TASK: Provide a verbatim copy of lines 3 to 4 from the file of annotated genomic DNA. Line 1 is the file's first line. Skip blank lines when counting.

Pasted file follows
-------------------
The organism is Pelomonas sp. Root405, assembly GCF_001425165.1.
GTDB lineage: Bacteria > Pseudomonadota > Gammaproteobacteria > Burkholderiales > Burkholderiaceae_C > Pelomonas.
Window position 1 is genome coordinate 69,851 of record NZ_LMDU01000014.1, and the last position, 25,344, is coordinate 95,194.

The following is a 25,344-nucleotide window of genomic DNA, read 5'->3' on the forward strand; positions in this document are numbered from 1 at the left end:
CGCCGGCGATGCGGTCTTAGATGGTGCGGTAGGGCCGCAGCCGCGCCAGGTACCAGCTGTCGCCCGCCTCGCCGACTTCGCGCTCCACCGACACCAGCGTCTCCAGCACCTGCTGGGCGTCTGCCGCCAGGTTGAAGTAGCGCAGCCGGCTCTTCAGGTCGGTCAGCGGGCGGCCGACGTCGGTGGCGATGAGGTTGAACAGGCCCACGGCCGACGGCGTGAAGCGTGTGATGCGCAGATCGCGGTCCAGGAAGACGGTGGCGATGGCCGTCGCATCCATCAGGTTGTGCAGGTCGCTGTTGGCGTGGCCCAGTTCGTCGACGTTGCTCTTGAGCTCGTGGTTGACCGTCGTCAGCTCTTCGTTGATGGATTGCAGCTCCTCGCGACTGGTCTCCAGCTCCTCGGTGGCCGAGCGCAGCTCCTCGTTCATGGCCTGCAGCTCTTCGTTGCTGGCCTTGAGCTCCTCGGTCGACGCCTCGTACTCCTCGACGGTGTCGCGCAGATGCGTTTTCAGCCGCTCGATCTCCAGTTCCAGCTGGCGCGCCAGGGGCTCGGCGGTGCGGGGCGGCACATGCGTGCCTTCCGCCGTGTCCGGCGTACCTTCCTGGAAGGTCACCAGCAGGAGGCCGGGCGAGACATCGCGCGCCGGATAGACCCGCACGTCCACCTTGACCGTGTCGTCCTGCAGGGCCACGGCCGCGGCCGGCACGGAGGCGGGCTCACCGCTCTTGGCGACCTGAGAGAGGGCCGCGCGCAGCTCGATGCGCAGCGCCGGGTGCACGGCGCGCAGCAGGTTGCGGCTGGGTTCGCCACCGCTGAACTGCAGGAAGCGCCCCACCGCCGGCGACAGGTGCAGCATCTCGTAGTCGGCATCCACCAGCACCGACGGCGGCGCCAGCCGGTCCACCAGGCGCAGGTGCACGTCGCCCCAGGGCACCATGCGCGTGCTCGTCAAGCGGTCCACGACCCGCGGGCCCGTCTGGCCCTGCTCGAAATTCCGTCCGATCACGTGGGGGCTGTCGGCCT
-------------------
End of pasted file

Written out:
Window position 1 is genome coordinate 69,851 of record NZ_LMDU01000014.1, and the last position, 25,344, is coordinate 95,194.

The following is a 25,344-nucleotide window of genomic DNA, read 5'->3' on the forward strand; positions in this document are numbered from 1 at the left end: